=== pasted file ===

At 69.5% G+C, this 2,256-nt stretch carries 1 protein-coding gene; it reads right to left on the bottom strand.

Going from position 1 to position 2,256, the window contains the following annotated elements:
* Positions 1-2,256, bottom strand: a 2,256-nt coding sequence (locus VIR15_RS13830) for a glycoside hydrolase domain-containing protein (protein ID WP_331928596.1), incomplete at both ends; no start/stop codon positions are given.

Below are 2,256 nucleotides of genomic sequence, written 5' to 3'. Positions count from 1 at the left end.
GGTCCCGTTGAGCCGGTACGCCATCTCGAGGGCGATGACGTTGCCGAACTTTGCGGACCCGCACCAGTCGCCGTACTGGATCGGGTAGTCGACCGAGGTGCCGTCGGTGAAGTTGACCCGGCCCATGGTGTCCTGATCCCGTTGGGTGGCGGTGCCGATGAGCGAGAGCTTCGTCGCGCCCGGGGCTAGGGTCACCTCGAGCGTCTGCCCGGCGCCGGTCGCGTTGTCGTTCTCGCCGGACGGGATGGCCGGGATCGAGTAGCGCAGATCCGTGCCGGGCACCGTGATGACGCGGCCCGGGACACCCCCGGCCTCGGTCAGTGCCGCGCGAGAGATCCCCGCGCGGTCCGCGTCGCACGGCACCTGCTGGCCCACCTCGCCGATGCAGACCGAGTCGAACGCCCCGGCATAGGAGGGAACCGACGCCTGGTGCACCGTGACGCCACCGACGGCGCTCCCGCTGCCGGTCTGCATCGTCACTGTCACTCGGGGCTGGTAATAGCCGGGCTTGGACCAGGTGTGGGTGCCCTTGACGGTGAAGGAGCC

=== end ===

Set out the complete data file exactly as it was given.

At 69.5% G+C, this 2,256-nt stretch carries 1 protein-coding gene; it reads right to left on the bottom strand.

Going from position 1 to position 2,256, the window contains the following annotated elements:
* Positions 1-2,256, bottom strand: a 2,256-nt coding sequence (locus VIR15_RS13830) for a glycoside hydrolase domain-containing protein (protein ID WP_331928596.1), incomplete at both ends; no start/stop codon positions are given.

Below are 2,256 nucleotides of genomic sequence, written 5' to 3'. Positions count from 1 at the left end.
GGTCCCGTTGAGCCGGTACGCCATCTCGAGGGCGATGACGTTGCCGAACTTTGCGGACCCGCACCAGTCGCCGTACTGGATCGGGTAGTCGACCGAGGTGCCGTCGGTGAAGTTGACCCGGCCCATGGTGTCCTGATCCCGTTGGGTGGCGGTGCCGATGAGCGAGAGCTTCGTCGCGCCCGGGGCTAGGGTCACCTCGAGCGTCTGCCCGGCGCCGGTCGCGTTGTCGTTCTCGCCGGACGGGATGGCCGGGATCGAGTAGCGCAGATCCGTGCCGGGCACCGTGATGACGCGGCCCGGGACACCCCCGGCCTCGGTCAGTGCCGCGCGAGAGATCCCCGCGCGGTCCGCGTCGCACGGCACCTGCTGGCCCACCTCGCCGATGCAGACCGAGTCGAACGCCCCGGCATAGGAGGGAACCGACGCCTGGTGCACCGTGACGCCACCGACGGCGCTCCCGCTGCCGGTCTGCATCGTCACTGTCACTCGGGGCTGGTAATAGCCGGGCTTGGACCAGGTGTGGGTGCCCTTGACGGTGAAGGAGCC